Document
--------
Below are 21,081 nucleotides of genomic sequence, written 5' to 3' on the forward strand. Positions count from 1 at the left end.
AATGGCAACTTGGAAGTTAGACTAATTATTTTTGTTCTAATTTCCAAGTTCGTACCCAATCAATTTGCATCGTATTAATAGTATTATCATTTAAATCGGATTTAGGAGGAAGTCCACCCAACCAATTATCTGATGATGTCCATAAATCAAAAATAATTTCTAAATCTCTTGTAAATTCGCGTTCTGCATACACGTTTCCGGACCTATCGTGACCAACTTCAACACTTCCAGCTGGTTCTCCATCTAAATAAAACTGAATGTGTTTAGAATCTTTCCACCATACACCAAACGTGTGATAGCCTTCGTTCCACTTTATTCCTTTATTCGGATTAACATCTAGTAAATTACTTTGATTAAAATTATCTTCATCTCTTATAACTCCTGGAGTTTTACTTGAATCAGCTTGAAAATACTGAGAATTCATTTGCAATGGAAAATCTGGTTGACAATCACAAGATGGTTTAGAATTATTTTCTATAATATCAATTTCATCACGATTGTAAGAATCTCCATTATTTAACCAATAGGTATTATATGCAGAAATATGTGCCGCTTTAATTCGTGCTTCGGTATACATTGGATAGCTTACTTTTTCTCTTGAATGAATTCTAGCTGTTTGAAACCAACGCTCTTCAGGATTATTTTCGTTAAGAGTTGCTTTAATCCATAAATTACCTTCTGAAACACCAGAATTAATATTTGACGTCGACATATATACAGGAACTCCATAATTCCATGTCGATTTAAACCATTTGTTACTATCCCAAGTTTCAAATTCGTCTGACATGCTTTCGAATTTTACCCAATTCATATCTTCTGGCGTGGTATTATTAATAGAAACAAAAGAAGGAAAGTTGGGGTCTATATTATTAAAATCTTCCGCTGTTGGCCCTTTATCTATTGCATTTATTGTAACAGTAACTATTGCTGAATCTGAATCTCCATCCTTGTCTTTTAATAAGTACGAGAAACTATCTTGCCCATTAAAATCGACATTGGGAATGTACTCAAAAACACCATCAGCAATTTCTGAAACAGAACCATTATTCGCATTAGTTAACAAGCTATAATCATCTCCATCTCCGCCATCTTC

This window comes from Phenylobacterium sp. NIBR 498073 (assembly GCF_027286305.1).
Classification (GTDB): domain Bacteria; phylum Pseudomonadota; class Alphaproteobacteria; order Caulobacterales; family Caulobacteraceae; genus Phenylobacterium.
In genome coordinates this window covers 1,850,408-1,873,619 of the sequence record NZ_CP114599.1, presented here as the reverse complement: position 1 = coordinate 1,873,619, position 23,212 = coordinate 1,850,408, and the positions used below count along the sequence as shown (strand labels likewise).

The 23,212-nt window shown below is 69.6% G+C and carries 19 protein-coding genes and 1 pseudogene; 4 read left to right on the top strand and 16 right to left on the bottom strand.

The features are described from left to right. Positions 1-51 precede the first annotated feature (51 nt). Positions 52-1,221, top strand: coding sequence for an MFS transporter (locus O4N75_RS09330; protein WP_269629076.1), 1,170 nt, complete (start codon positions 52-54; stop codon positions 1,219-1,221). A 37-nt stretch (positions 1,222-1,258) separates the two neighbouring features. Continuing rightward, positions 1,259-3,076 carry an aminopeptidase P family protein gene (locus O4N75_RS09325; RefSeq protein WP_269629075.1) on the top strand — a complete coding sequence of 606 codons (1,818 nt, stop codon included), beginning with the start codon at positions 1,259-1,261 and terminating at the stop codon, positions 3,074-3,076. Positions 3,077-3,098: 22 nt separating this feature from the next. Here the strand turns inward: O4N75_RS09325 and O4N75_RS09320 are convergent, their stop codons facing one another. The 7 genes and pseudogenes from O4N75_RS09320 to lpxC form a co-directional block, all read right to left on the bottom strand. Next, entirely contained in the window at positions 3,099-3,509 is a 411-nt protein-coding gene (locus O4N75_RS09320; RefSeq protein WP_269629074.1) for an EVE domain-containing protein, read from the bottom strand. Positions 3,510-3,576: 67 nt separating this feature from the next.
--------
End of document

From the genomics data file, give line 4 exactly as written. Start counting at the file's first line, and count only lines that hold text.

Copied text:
Classification (GTDB): domain Bacteria; phylum Pseudomonadota; class Alphaproteobacteria; order Caulobacterales; family Caulobacteraceae; genus Phenylobacterium.